“A lot of teachers and schools are denying [conditions], saying they don’t see it in school,” she said. “Schools are the only place where they’re allowed to second guess a doctor’s opinion.”

    Though none spoke at the hearing, the bill is not without opponents.

    Susan Francis, executive director of the Delaware School Boards Association, said her membership has expressed concerns over the financial impact of the higher standard, particularly related to possible legal proceedings parents of disabled children may initiate with school districts if they feel their children’s educational needs aren’t being met.

    These so-called “due process” proceedings allow parents to challenge school district policies with respect to their children.

    Francis said school boards are concerned that the language of HB 328 would lead to more due process grievances being filed by parents and cost the district money for attorneys’ fees.

    “Certainly we are supporting an appropriate and strong education for all children, we approve of that concept,” she said. “We oppose parts of the bill as written.”

    Sponsor Johnson said he thinks districts won’t have to worry about legal action if they do what’s best for disabled students.

    “People might say, ‘We’re afraid of what parents may ask for,’” he said. “I think parents should ask for the moon.”

    Email Doug Denison at doug.denison@doverpost.com.

    Copyright 2010 Dover Post. Some rights reserved.

  4. joanne Christian says:

    Gary,

    I too responded to Ms. Scheinberg’s reply to me, and have not seen the post–although it did read it was in moderation. That was about a week ago. I don’t know if moderation is for profanity or censure–but it has yet to appear. I addressed Mr. Young’s concern about a board “polling”–and his board’s need to communicate pending legislation to members. We had discussion per workshop. I responded on other matters also.

    Also, I too will defend the GREAT work again that Sue Francis has done on behalf of children first–as an educator,and board member. THEN, thankfully we were able to snag her as the Executive Director for DSBA as a competent, experted, advisory, nationally reknown, GO TO person on all issues impacting boards and their responsibilities moving forward. She has been put in some crosshairs on a very emotional topic, that deserves scrutiny and not just a “feel good” pass of legislation. It is unfortunate, that difficult decisions require some difficult, yet uncomfortable questions. The legislative committee understood that in addressing the “potential” of all students in Delaware–and voted unaminously w/ one abstention for those clarifications. To villianize a group for doing a contemplative inquiry, is just plain wrong. These legislators took the easy way out–while unpaid community volunteers, and educational advocates walked a plank. Guess how much courage that took? And we don’t collect a check. So don’t ever say this was about money–it was about the POTENTIAL of POTENTIAL never being defined, recognized, actualized, or discovered in a parents’ eyes and the conundrum we will be faced, when we are mandated “free and APPROPRIATE” elsewhere for all children. So yes, this bill screams for a fiscal note–because “use of DOE contingency funds”, just isn’t going to cut it.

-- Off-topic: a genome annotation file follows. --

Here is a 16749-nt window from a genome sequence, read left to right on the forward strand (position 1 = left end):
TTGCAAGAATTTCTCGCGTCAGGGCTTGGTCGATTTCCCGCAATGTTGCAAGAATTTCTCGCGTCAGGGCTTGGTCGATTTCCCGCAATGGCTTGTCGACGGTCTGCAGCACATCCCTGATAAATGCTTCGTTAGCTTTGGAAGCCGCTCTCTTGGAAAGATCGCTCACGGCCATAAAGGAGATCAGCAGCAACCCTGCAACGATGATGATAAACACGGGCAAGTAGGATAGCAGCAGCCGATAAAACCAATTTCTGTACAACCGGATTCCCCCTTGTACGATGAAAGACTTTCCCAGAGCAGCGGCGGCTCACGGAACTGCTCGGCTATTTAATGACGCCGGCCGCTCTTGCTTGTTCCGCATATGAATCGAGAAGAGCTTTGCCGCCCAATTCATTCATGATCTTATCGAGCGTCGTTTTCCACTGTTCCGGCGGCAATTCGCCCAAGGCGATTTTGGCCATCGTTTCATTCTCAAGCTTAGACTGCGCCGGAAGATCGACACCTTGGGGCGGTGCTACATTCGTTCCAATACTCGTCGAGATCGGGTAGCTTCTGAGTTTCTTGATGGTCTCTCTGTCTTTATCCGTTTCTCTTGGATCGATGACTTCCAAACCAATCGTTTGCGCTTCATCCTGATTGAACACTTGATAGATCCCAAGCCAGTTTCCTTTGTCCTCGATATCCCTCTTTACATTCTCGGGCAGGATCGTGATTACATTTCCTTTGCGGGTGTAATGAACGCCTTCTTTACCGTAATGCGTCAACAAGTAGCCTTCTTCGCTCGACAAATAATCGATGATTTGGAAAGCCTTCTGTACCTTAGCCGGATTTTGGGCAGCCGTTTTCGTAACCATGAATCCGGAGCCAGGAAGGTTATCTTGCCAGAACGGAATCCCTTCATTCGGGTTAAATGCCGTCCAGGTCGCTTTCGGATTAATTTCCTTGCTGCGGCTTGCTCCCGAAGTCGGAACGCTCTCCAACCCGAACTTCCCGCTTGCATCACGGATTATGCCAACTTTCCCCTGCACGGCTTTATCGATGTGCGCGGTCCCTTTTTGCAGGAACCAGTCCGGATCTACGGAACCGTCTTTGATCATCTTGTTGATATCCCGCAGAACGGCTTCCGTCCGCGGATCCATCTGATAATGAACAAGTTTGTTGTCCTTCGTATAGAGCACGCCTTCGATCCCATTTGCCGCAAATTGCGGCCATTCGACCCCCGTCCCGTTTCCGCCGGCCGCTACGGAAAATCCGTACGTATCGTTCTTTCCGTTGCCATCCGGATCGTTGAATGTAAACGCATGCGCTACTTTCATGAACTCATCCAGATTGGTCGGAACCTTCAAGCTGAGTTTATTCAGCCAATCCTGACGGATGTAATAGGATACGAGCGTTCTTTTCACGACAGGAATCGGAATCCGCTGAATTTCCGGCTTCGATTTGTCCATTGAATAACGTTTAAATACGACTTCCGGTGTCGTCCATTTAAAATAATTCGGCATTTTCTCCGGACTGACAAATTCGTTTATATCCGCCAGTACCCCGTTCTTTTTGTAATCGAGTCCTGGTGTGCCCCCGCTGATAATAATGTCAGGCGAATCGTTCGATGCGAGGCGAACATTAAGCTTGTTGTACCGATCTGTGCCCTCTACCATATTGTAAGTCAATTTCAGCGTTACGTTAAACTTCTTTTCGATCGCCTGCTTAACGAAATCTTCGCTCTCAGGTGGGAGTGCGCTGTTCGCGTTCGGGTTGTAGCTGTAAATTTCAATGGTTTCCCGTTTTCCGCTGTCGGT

5. John Young says:

    Joanne,

    I respectfully disagree and feel that DSBA’s support is not plank walking whatsoever. It is a tragically common response by traditional school boards to keep special education children as second class citizens. I am not impugning the work effort to come to the conclusion, I am against the conclusion. Ironically, my main objection is based on the same fiscal soundness that DSBA is citing, only in reverse. Passing this bill and forcing school districts to confront the the special education population in this framework will save money in my opinion. No one is attacking Sure Francis’ body of work, just expressing two things: this opinion is disagreeable to some within the DSBA and our concerns were not heard and not everyone shares a rosy opinion of all that DSBA does and does not do for its members.